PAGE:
Camelbak HAWG Commute 30

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The Camelbak HAWG Commute 30 and MULE Commute 22 are commuter specific packs designed to carry all the stuff you need to and from the office. What we have here is the bigger of the two, but apart from size the two bags have all the same features. The smaller MULE is £30 cheaper, at £120 instead of £150.

Three Things I Liked

  • Room for everything
  • Stays put
  • Some well thought out pockets

Three Things I’d Change

  • More eye catching colour or panels for on the road.
  • Better phone and key storage pockets.
  • More padding in the laptop section.

There’s no rain cover included but the outer fabric seems waterproof so far – though I’ve not had the deep winter weather to fully put this to the test. It’s a slightly rubbery sort of wipe clean fabric, and the rubber seal covered zips give the whole thing the look of some fairly specialist clothing. There are some decent sized reflective patches on the pack’s sides, and details on the back, though no doubt some commuters might wish for a brighter colour, or at least some bright panels – it’s only available in black. Perhaps those that are taking their pack into meeting rooms will appreciate how it doesn’t stand out from the crowd. You get an attachment point for a rear light too – always handy on a commuter pack I think.

On one side you get a good sized zippered pocket with internal elastic pouch – handy for essential tools and spares that you hope not to need on your commute. On the other side is a large stretchy pocket that’s useful for carry a D-lock. There’s a helmet carrying/waterproof stuffing pouch on the front of the pack too, handy perhaps if you don’t have good changing facilities.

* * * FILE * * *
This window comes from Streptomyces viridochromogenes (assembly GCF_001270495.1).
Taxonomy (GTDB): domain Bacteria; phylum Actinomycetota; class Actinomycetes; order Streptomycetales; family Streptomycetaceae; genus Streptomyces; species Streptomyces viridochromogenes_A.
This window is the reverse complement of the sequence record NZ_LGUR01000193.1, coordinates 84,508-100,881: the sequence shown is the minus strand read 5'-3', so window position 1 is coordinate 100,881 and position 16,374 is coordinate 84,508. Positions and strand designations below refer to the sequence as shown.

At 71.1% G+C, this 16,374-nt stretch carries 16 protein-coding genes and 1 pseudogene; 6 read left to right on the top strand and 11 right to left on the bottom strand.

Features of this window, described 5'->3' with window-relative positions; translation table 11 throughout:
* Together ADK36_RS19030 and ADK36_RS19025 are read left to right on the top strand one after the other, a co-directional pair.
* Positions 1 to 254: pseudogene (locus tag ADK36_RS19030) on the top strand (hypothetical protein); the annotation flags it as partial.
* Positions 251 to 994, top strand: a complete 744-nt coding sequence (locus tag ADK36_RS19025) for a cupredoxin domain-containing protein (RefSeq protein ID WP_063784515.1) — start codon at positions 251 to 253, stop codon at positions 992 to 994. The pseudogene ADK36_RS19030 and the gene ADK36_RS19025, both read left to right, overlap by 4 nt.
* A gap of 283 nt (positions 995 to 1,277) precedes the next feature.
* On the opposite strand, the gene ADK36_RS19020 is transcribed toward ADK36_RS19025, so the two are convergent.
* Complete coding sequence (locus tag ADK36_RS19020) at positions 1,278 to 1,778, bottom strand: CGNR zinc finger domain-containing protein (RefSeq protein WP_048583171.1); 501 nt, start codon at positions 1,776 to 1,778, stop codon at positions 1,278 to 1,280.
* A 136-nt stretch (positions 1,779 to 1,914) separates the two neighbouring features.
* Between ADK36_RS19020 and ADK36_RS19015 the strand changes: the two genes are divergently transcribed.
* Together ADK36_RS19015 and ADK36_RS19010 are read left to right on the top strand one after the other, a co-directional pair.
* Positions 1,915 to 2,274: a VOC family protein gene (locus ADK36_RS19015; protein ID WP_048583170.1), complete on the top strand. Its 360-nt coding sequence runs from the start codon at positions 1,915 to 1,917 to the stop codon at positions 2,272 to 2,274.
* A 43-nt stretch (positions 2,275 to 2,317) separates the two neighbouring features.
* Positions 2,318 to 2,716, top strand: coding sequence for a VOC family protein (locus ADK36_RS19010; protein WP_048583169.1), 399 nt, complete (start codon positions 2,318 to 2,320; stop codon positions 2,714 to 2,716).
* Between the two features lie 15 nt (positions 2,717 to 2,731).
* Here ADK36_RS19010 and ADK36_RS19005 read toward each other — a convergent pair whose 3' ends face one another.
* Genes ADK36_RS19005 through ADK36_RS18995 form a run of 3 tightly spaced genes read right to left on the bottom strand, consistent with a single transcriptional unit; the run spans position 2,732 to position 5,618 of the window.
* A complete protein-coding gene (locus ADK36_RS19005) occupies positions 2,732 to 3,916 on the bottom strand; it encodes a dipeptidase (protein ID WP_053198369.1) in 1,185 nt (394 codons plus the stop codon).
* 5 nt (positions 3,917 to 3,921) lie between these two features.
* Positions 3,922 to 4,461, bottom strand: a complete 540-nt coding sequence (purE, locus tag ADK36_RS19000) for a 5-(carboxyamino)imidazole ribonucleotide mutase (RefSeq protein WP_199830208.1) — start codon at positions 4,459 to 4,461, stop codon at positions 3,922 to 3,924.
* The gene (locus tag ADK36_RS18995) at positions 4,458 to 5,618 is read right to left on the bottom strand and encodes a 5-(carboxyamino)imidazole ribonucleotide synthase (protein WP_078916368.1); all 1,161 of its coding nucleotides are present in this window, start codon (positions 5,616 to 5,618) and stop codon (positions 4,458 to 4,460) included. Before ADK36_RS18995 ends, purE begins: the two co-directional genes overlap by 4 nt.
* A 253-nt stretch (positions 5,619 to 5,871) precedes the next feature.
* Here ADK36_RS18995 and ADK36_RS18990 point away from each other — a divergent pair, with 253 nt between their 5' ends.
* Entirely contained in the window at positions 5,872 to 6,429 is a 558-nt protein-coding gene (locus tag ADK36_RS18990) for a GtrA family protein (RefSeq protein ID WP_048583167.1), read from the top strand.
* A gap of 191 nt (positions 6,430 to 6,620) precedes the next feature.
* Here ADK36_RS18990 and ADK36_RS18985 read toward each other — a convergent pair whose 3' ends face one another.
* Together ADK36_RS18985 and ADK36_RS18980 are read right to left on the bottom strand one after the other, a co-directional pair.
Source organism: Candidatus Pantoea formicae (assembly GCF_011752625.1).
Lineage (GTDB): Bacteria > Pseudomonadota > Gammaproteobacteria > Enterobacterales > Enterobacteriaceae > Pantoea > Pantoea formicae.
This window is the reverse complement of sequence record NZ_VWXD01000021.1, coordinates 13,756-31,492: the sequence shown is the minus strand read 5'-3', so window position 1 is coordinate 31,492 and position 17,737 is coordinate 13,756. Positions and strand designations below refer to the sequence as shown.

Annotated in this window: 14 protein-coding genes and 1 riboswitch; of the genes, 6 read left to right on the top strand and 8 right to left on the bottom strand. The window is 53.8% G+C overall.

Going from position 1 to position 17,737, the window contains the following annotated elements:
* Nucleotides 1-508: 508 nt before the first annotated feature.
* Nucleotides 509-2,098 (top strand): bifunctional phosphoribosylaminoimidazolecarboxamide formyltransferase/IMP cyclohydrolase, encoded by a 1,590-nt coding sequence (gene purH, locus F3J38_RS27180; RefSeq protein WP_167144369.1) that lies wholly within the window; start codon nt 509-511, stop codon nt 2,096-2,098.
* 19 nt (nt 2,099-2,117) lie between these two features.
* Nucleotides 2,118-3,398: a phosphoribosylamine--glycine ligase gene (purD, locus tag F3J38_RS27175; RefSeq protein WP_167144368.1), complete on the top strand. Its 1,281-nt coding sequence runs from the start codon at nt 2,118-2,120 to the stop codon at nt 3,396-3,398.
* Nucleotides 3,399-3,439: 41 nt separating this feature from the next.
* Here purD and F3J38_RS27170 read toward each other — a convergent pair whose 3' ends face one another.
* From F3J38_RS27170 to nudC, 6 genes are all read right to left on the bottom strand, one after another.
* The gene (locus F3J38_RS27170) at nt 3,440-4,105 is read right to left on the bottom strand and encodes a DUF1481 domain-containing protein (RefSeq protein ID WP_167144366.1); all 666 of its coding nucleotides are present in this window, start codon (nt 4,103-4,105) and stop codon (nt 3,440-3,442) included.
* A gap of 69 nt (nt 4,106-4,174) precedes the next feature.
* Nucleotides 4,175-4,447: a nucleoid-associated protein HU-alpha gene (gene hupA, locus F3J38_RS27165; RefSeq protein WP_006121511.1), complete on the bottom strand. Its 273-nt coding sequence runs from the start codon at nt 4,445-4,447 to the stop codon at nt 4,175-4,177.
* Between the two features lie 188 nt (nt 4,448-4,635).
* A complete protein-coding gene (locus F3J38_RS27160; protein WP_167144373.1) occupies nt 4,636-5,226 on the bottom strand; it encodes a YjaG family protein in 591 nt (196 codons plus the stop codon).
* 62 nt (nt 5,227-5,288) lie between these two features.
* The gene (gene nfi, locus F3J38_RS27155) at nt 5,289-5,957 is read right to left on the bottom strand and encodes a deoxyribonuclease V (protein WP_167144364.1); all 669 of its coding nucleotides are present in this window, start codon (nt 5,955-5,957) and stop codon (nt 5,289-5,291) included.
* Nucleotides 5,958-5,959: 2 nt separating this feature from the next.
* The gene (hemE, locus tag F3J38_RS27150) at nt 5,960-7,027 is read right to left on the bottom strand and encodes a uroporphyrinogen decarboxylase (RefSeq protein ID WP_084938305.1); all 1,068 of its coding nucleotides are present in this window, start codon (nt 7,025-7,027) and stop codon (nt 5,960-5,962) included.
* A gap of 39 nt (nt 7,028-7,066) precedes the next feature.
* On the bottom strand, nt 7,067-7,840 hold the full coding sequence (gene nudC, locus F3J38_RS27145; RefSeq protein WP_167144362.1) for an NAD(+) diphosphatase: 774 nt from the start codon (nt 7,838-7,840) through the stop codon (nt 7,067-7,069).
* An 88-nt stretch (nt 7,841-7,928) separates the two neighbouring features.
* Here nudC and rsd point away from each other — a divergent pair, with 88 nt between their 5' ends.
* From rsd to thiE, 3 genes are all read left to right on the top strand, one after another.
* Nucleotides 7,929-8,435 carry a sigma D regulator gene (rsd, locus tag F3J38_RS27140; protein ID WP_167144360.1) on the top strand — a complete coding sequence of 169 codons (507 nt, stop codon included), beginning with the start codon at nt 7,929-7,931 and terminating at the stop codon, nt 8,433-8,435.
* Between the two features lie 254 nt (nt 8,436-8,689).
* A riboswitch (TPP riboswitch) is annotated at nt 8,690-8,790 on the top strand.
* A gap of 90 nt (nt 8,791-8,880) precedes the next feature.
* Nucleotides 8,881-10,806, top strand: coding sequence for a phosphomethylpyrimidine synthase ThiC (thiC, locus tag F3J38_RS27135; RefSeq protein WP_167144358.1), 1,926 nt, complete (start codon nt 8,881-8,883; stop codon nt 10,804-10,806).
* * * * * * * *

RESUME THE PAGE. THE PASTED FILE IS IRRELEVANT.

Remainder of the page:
On the top of the bag is a fleecy eyewear pouch – in reality I tended to use this for my keys and wallet. The zip opening seemed to me to be quite tight compared to the size of pocket beyond it.

The main section of the bag contains an upper mesh zippered pouch, and lower fabric zippered one to the front of the pack. To the rear there’s pouch, handy for A4 items like documents perhaps. In between those two sides is a great big void for you to fill with shoes, lunch, clothes… whatever.

In the back there’s a pouch where you could put a bladder if you wanted (for truly epic commutes, perhaps), and a sewing in roll top laptop bag. There’s a small amount of padding to either side of this section, but I preferred to continue using my own padded laptop sleeve and slide it straight into the back section, ignoring the roll top space. Should you wish to use the roll top sleeve, I think you’ll find it fits most laptops – it’s a pretty generous size.

Three foam back pieces make the pack comfortable on you back, although they are quite large so there’s not a huge amount of back ventilation there. However, commuting with a full load can be pretty heavy, so you may well be glad of the cushioning.